The Grand Review

Detail of a photograph of the reviewing stand in front of the White House shows a number of VIPS, including (left to right) Ulysses S. Grant, the blurred figure of Edwiin Stanton, President Andrew Johnson, Wesley Merritt (as commander of the cavalry corps in Philip Sheridan's absence, he sat next to the president as his corps passed), Secretary of the Navy Gideon Welles, Postmaster William Dennison, William T. Sherman, and Quatermaster General Montgomery Meigs (Library of Congress).

Detail of a photograph of the reviewing stand in front of the White House shows a number of VIPs, including (left to right) Ulysses S. Grant, the blurred figure of Edwin Stanton, President Andrew Johnson, Wesley Merritt (as commander of the cavalry corps in Philip Sheridan’s absence, he sat next to the president as his corps passed), George Gordon Meade, Secretary of the Navy Gideon Welles, Postmaster William Dennison, William T. Sherman, and Quartermaster General Montgomery Meigs (Library of Congress. Thanks to Garry Adelman for discovering this detail.).

One hundred and fifty years ago today, a triumphant Army of the Potomac marched down Pennsylvania Avenue in the nation’s capital. Here’s how I described the event in Searching for George Gordon Meade: The Forgotten Victor of Gettysburg:

May 23 dawned with the promise of perfect weather, with just enough rain early in the morning to keep the dust down. The Army of the Potomac began forming around the Capitol building in the early hours. At 9:00 a cannon shot from Capitol Hill announced the parade’s start, and the long blue lines of men began marching down Pennsylvania Avenue from the Capitol toward the White House, Meade astride his horse Blackie proudly at their head. “The plaudits of the multitude followed him along the entire line of march; flowers were strewn in his path, and garlands decked his person and his horse,” wrote Horace Porter. His staff—minus Theodore Lyman, who was back in Boston—followed behind him. When he reached the reviewing stand in front of the White House, Meade turned, drew his sword, and saluted. He then joined the dignitaries to watch his army pass.

An artist's conception of the reviewing stand (Library of Congress).

An artist’s conception of the reviewing stand (Library of Congress).

Sheridan was absent. Grant had sent him west to deal with matters there. However, Charles Wainwright suspected that Sheridan had left early because he did not want to appear in the Grand Review under Meade. Wesley Merritt led the cavalry in Sheridan’s absence. When Custer passed the reviewing stand, a spectator tossed him a wreath, which made his horse bolt. Custer went galloping past before he could regain control and wheel back into position. Some people suspected that Custer was showing off for the crowd.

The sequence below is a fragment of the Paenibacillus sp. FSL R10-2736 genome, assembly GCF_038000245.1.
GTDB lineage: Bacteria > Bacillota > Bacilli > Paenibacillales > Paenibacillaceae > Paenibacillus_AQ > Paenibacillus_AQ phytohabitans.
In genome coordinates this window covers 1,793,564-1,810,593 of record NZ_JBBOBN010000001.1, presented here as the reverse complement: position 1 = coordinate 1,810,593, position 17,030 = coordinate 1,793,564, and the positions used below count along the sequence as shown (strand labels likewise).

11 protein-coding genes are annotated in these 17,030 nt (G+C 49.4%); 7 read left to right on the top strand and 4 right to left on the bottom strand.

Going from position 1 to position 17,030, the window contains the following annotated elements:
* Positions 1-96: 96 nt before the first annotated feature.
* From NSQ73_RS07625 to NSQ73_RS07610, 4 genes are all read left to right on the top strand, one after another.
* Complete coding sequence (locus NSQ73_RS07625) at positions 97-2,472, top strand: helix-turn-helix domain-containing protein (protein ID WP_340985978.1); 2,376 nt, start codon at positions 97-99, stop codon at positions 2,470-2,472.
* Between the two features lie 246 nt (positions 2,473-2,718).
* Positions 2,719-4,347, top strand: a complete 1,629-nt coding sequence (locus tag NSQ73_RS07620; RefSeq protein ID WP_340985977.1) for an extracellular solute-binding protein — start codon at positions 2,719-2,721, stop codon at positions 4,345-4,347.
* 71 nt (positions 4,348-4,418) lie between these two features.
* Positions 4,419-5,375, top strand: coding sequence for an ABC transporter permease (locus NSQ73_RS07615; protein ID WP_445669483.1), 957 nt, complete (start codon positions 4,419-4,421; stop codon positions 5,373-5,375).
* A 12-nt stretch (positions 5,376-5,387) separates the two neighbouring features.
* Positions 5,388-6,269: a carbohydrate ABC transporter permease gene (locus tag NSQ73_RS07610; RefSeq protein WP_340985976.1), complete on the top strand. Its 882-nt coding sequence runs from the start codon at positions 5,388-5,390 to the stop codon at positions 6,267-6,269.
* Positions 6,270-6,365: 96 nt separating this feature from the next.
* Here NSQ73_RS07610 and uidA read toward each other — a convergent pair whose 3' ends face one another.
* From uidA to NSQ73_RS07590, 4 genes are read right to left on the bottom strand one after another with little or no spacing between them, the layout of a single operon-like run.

The photograph of the reviewing stand from which the top image was taken. Click to enlarge (Library of Congress).

The photograph of the reviewing stand from which the top image was taken. Click to enlarge (Library of Congress).

The cavalry followed Meade, then the IX, V, and II Corps. Cannons rumbled down Pennsylvania Avenue, and engineers hauled pontoon boats along the parade route. “The men preserved their alinement and distances with an ease which showed their years of training in the field,” Porter noted with satisfaction. “Their movements were unfettered, their step was elastic, and the swaying of their bodies and the swinging of their arms were as measured as the vibrations of a pendulum. Their muskets shone like a wall of steel. The cannon rumbled peacefully over the paved street, banks of flowers almost concealing them.” No African American soldiers were in the parade, as the black units were going west with Sheridan. The entire VI Corps was still in Virginia and unable to attend. But even with these absences, it took six hours for the eighty thousand men from the Army of the Potomac to pass in review.

Washington’s residents had draped the buildings along the parade route with flags and banners, replacing the black symbols of mourning that had gone up following Lincoln’s assassination. Charles Wainwright noticed one banner in particular: “The only debt we can never repay,” it read; “what we owe to our gallant defenders.” Wainwright eyed it cynically. “I could not help wondering whether, having made up their minds that they can never pay the debt, they will think it useless to try.”